God does not deal with us according to what our sins deserve, nor repay us for our iniquities (Ps.103:10). It is of the Lord's mercies that we are not consumed, because his compassions fail not (Lam. 3:22, KJV). Christ died for the ungodly...while we were still sinners, Christ died for us...while we were enemies we were reconciled to God (Romans 5:6-10). How then can I begin to impose terms of forgiveness upon another person?
How could I teach this doctrine to my wife and children? In fact, I could teach them the doctrines of original sin, unconditional election, and the Trinity with much more confidence and scriptural authority than conditional forgiveness.
In my opinion, Unpacking Forgiveness has sought to redefine forgiveness in a way that has radical and far reaching implications for believers. These implications will affect us everyday because everyday we sin and are sinned against in some form or another. To arm a person (a forgiven sinner) with the right and moral obligation of conditional forgiveness in this fallen world is to set the stage for serious relational and spiritual damage in his or her life.
Finally, what would a believer's life look like if he or she put this teaching into practice on a daily basis? How would the gospel be adorned? How would the mercies of Christ be magnified? How would love and godliness be promoted? How would others be affected?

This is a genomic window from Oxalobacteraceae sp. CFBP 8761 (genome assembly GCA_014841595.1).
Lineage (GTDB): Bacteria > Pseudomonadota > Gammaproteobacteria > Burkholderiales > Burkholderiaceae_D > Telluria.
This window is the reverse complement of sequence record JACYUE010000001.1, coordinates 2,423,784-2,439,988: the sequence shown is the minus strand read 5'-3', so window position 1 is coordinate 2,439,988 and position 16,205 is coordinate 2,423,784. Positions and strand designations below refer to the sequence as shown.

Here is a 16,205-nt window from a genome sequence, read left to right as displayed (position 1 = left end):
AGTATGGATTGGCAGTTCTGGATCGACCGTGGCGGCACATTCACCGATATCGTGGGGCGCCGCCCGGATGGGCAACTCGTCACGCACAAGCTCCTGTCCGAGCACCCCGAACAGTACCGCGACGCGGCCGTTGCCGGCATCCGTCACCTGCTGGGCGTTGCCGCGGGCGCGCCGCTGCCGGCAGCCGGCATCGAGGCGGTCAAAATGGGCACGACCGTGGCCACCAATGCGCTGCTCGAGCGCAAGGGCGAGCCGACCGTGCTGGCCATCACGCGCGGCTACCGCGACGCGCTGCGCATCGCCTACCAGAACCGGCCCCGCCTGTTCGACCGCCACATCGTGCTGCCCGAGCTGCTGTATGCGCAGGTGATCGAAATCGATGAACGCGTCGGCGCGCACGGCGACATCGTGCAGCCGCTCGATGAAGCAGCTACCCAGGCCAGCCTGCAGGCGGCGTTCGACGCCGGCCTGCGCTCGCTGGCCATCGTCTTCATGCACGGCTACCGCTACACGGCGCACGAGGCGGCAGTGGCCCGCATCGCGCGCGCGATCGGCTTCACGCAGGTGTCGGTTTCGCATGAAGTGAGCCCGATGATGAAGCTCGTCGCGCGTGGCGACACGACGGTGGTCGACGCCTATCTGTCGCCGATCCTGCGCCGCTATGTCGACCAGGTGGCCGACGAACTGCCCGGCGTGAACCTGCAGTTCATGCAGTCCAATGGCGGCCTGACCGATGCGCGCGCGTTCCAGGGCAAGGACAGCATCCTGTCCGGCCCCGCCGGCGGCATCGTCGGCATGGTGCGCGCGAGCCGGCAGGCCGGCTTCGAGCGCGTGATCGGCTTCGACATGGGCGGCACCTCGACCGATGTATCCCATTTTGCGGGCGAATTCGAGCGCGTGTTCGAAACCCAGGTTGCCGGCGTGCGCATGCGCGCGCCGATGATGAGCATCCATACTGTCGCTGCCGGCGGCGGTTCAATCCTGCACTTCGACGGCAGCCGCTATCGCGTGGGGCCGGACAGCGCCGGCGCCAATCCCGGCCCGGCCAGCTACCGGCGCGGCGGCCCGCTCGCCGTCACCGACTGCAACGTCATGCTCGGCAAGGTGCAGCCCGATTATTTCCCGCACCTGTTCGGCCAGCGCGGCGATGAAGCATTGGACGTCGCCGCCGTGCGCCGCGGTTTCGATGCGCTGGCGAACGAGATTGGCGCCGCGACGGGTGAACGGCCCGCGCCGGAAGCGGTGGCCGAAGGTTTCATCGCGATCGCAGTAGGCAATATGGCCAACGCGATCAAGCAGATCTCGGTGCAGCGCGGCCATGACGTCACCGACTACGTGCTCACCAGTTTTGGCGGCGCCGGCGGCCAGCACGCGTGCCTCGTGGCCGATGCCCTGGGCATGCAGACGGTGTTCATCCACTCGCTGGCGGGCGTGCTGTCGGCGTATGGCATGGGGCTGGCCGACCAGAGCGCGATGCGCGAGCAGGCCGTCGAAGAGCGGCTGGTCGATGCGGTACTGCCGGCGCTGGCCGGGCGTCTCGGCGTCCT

Comparing Brauns' theology of conditional forgiveness (the idea that believers should only forgive those who are repentant) with the plain reading of Scripture itself, I just can't get the two to square.
Anyone who has ever suffered a wrong, and now struggles with anger or bitterness (or thoughts of revenge), should take a look at this book. Careful reading will be rewarded by new insights about what true forgiveness is (and is not!)
Some critics have charged Braun with teaching that you must always forgive. This is a bizarre criticism, since its easy to prove that he says the exact opposite! The fact is, Braun says that the Bible teaches that forgiveness is conditional upon repentance by the offender. I've pulled only a few quotes to demonstrate that such a criticism is completely unfounded.
(Referring positively to the episode in 2 Timothy 4.14-15, when Paul warned Timothy to avoid a notorious hater of Christians, Braun reflects) 'It is not recorded that Paul ever forgave Alexander' (p. 144)
'We ought to forgive only repentant offenders' (p. 146)
'Jesus describes situations in which people should be forgiven when they repent' (p. 146)
'Forgiveness is conditional' (p. 146)
'Contrary to conventional understanding, I believe that the notion of automatic forgiveness itself fosters bitterness...When we forgive someone who is not repentant, we are acting in a way that is unjust' (p. 147)
Someone else dismissed the book because it came from a Reformed perspective, which was described as 'exclusivist.' What a hoot! I'm not sure about the Reformed perspective, but the critic certainly sounds exclusivist. The statement that Braun is Reformed hardly counts as a knock against him. Come on, brothers and sisters, let's raise the standard by which we judge a book.
NOTE ADDED: In my original review, I noted that someone dismissed Chris Braun's book because it was Reformed. I should have pointed out at the time that I didn't find the book promoted any of the distinctives of Reformed doctrine. If Braun is Reformed, he doesn't push it. Instead, he concentrates on a developing a doctrine of forgiveness that stays true to the biblical witness (which, is what any good theologian should do, including a Reformed one).